By DIANE DIMOND
A few weeks ago, this column focused on the need for citizens who are unhappy with the state of our political and justice systems to speak up about their concerns.
Your opinion can’t be counted if you stay silent, I wrote. Or as one of my readers put it, “We now have the government that we have earned but not the government our children deserve.”
Apathetic mainstream voters have allowed a minority of outspoken activists to dominate the national conversation on myriad topics: defunding police, immigration, selective prosecutions, federal spending and lots more divisive issues. I urged citizens to get in touch with elected officials so all views can be considered.
Well, judging from the amount of mail I’ve gotten, citizens are, indeed, contacting their representatives. The problem? Politicians are ignoring them.
“I email my U.S. Senators frequently to encourage them, or at least make them aware that there are other points of view out there,” Sara Karl wrote. “I have not got a response in over a year, not even their form letters.” Karl believes her elected officials are too consumed with reelection to care about what she thinks.
“Same here in N.J.,” wrote L. Grace. “I do get a response, but it is a canned, elitist political speech extolling the vapid virtues of the very thing I am writing against.”
Steve Robel in North Carolina declared that voters absolutely must “Hold them accountable while they are in office.” Robel supports term limits.
Gregstocks2005 emailed to say: “Our government officials both local and federal, are nothing more than echo chambers, busy listening to one another. They are not interested in either their constituents’ voices, or the voices of common people.”
And Reader Thomas Spencer appears ready to give up trying to contact his representatives. “With little or no response from them I know they do what they like,” he says. “Most of the time I receive an email justifying their actions with the invisible middle finger hidden in the words.” Ouch.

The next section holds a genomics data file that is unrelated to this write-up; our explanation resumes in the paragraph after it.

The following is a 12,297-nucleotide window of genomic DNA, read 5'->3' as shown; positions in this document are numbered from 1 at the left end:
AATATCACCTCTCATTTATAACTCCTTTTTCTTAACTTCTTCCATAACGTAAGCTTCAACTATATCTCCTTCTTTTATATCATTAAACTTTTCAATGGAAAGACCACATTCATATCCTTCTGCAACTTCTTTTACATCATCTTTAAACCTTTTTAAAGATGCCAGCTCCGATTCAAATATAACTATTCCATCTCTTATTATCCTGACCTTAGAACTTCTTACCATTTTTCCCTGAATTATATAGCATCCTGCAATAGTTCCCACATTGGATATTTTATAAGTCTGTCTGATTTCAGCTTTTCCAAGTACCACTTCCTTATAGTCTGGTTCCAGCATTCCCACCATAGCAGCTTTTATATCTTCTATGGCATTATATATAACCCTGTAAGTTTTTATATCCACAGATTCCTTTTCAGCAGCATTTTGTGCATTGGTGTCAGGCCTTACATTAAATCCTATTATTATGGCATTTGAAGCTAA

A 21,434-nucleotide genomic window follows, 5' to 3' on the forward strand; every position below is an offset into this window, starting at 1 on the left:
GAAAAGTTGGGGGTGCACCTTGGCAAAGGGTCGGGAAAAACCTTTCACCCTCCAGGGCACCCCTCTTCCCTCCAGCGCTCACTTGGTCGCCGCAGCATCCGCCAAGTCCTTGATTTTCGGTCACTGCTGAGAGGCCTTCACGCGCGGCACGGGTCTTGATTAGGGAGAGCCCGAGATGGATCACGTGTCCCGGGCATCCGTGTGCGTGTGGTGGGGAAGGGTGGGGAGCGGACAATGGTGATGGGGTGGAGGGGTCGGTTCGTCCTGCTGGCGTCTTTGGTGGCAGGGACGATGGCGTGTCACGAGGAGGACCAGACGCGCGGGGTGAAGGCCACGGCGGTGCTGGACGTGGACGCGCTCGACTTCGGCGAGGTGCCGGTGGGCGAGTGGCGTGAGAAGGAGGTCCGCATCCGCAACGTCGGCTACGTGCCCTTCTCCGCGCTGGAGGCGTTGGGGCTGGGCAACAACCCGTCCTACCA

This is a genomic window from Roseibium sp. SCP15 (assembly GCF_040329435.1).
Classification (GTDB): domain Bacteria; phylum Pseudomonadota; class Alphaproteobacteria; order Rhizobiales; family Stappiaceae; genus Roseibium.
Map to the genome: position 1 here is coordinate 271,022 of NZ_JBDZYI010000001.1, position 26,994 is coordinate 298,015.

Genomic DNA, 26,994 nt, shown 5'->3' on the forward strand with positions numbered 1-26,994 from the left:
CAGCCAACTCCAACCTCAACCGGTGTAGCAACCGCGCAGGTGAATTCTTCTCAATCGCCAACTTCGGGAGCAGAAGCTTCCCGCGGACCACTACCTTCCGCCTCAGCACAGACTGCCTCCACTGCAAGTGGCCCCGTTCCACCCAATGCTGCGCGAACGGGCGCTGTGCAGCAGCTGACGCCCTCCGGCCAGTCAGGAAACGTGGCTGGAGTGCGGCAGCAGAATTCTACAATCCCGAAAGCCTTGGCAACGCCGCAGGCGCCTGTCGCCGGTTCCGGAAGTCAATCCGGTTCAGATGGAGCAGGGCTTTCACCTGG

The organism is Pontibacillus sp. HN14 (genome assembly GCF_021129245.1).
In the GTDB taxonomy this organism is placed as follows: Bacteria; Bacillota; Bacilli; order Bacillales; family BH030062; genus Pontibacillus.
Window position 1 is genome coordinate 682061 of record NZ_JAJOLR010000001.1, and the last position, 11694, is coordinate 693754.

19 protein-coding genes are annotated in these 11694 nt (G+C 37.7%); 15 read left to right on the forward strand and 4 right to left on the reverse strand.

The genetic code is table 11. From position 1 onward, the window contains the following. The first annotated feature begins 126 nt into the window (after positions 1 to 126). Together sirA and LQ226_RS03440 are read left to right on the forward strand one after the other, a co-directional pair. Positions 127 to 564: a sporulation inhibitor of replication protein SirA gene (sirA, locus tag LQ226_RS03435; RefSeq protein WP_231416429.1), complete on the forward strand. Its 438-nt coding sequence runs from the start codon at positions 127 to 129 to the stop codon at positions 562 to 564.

So, what are the citizens supposed to do when their own member of Congress won’t listen or respond? Reader Sally Grave said she wrote directly to the speaker of the House. “I have tried to contact Pelosi to complain about her actions but because I am not a resident of California I cannot,” she said.
Well, that doesn’t seem right, does it? If Pelosi controls the House of Representatives, shouldn’t she be responsive to all Americans?
A warning to politicians everywhere: Beware. The tide of apathy is lifting, and dismissive treatment has a way of sticking in a voter’s mind on election day.
From Pat Wittorf in Oklahoma: “As for contacting my representatives, I do that with sufficient regularity that I have a mental image of their staff seeing my email address and muttering, ‘Not her again!’”
A defeated Cindy Merrill appears to have given up trying to get someone to listen to her opinions. “We can’t debate,” she wrote. “If we try we’re called racists.”
A Mr. Gato emailed to say: “They know what we want. And too many of them are too corrupt with their own power and egos to care. We must keep speaking out!”
Carl Morris made an intriguing point by suggesting many of us are victims of “learned helplessness.” He wrote, “The public is being trained/gaslighted into feeling like no matter what they do they are wrong and will be punished, so they may as well give full control to someone else.” Never a good idea, I say.
Messages of political dissatisfaction came in from across America. Yet many expressed determination to keep politicians’ feet to the fire. From Ohio, Robert Runkle advised, “Even if they ignore you keep writing, calling and emailing. Flood their offices with calls and mail!”
Texas Patriot Gal wrote: “We didn’t get into this mess in 1 or 2 cycles. It will take time and diligence to get it back on track, but the freedom in the United States of America is worth fighting for and we can make the changes necessary.”
If you are unhappy with the direction the U.S. is taking, get involved. Write. Call. Demand transparency and a response. And let your politicians know you are a motivated voter.
To find out more about Diane Dimond, visit her website at www.dianedimond.com. Her latest book, “Thinking Outside the Crime and Justice Box,” is available on Amazon.com.